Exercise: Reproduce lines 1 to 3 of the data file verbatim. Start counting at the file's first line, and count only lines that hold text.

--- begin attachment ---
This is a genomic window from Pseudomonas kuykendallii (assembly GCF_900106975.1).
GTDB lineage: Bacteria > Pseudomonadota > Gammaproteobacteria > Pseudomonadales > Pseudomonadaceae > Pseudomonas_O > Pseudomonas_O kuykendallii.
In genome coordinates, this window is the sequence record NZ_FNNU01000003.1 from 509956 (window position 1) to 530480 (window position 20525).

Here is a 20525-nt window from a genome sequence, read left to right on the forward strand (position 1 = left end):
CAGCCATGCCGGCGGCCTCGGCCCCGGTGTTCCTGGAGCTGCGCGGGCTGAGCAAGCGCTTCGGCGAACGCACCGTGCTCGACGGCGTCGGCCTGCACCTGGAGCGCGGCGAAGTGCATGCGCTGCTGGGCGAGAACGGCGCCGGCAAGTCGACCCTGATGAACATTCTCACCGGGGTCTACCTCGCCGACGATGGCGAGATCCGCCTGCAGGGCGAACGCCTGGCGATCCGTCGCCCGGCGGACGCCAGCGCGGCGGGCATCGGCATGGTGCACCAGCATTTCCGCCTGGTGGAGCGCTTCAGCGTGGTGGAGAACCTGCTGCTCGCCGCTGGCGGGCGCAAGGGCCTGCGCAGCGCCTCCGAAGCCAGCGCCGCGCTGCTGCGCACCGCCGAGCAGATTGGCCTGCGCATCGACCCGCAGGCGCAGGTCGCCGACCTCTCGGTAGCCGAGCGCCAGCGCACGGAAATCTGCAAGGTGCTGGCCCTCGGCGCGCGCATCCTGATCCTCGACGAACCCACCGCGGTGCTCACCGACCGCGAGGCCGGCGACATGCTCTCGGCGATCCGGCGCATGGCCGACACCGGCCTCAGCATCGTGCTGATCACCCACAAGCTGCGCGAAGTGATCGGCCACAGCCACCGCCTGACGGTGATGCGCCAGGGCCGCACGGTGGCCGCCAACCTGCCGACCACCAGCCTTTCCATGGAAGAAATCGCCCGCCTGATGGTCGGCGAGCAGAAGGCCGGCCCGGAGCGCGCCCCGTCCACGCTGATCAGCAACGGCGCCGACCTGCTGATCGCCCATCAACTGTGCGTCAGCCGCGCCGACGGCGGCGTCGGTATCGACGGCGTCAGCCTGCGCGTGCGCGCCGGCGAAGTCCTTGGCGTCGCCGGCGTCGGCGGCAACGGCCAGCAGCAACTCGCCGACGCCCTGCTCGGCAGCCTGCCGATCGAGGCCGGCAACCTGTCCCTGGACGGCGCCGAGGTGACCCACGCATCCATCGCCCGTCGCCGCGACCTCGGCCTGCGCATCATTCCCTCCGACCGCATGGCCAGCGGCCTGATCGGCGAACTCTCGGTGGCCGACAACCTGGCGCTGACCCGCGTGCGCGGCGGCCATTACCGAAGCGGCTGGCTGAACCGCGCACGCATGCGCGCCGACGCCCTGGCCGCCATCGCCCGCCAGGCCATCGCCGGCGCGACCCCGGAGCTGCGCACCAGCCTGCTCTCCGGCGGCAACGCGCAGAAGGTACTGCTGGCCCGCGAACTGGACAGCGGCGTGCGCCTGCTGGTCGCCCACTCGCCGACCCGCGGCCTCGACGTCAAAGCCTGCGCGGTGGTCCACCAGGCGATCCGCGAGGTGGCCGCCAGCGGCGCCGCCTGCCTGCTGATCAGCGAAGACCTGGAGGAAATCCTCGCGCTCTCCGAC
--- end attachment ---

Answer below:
This is a genomic window from Pseudomonas kuykendallii (assembly GCF_900106975.1).
GTDB lineage: Bacteria > Pseudomonadota > Gammaproteobacteria > Pseudomonadales > Pseudomonadaceae > Pseudomonas_O > Pseudomonas_O kuykendallii.
In genome coordinates, this window is the sequence record NZ_FNNU01000003.1 from 509956 (window position 1) to 530480 (window position 20525).